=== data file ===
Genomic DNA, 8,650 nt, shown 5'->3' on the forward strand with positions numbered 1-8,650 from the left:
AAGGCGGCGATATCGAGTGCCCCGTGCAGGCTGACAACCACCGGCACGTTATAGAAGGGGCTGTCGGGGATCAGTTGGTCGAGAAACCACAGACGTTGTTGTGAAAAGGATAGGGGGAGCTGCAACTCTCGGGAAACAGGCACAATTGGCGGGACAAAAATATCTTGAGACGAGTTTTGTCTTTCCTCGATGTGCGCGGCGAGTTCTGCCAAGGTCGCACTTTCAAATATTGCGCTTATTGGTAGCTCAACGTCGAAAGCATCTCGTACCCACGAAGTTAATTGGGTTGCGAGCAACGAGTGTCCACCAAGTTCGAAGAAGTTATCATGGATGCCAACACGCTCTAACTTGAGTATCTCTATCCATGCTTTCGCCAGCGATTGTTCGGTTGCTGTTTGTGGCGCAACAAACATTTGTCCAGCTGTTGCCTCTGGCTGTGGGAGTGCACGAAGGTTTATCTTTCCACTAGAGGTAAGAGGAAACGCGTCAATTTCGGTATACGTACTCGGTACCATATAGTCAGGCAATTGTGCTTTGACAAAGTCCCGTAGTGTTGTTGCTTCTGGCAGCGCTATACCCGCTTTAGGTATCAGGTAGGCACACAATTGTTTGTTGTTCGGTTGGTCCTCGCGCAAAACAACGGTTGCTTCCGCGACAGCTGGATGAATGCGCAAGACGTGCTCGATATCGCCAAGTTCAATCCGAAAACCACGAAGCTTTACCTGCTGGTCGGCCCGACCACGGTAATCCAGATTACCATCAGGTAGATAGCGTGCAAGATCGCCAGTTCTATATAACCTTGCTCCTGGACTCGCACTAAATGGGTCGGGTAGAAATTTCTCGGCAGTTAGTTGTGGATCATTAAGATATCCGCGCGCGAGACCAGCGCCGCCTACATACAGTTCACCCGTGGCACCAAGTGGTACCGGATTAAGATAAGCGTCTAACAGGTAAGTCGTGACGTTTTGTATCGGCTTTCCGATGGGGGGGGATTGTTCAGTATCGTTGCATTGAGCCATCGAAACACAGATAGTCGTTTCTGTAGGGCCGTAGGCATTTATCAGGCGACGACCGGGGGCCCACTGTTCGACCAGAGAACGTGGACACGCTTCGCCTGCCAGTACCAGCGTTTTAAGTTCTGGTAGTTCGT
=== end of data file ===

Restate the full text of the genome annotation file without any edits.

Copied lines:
Genomic DNA, 8,650 nt, shown 5'->3' on the forward strand with positions numbered 1-8,650 from the left:
AAGGCGGCGATATCGAGTGCCCCGTGCAGGCTGACAACCACCGGCACGTTATAGAAGGGGCTGTCGGGGATCAGTTGGTCGAGAAACCACAGACGTTGTTGTGAAAAGGATAGGGGGAGCTGCAACTCTCGGGAAACAGGCACAATTGGCGGGACAAAAATATCTTGAGACGAGTTTTGTCTTTCCTCGATGTGCGCGGCGAGTTCTGCCAAGGTCGCACTTTCAAATATTGCGCTTATTGGTAGCTCAACGTCGAAAGCATCTCGTACCCACGAAGTTAATTGGGTTGCGAGCAACGAGTGTCCACCAAGTTCGAAGAAGTTATCATGGATGCCAACACGCTCTAACTTGAGTATCTCTATCCATGCTTTCGCCAGCGATTGTTCGGTTGCTGTTTGTGGCGCAACAAACATTTGTCCAGCTGTTGCCTCTGGCTGTGGGAGTGCACGAAGGTTTATCTTTCCACTAGAGGTAAGAGGAAACGCGTCAATTTCGGTATACGTACTCGGTACCATATAGTCAGGCAATTGTGCTTTGACAAAGTCCCGTAGTGTTGTTGCTTCTGGCAGCGCTATACCCGCTTTAGGTATCAGGTAGGCACACAATTGTTTGTTGTTCGGTTGGTCCTCGCGCAAAACAACGGTTGCTTCCGCGACAGCTGGATGAATGCGCAAGACGTGCTCGATATCGCCAAGTTCAATCCGAAAACCACGAAGCTTTACCTGCTGGTCGGCCCGACCACGGTAATCCAGATTACCATCAGGTAGATAGCGTGCAAGATCGCCAGTTCTATATAACCTTGCTCCTGGACTCGCACTAAATGGGTCGGGTAGAAATTTCTCGGCAGTTAGTTGTGGATCATTAAGATATCCGCGCGCGAGACCAGCGCCGCCTACATACAGTTCACCCGTGGCACCAAGTGGTACCGGATTAAGATAAGCGTCTAACAGGTAAGTCGTGACGTTTTGTATCGGCTTTCCGATGGGGGGGGATTGTTCAGTATCGTTGCATTGAGCCATCGAAACACAGATAGTCGTTTCTGTAGGGCCGTAGGCATTTATCAGGCGACGACCGGGGGCCCACTGTTCGACCAGAGAACGTGGACACGCTTCGCCTGCCAGTACCAGCGTTTTAAGTTCTGGTAGTTCGT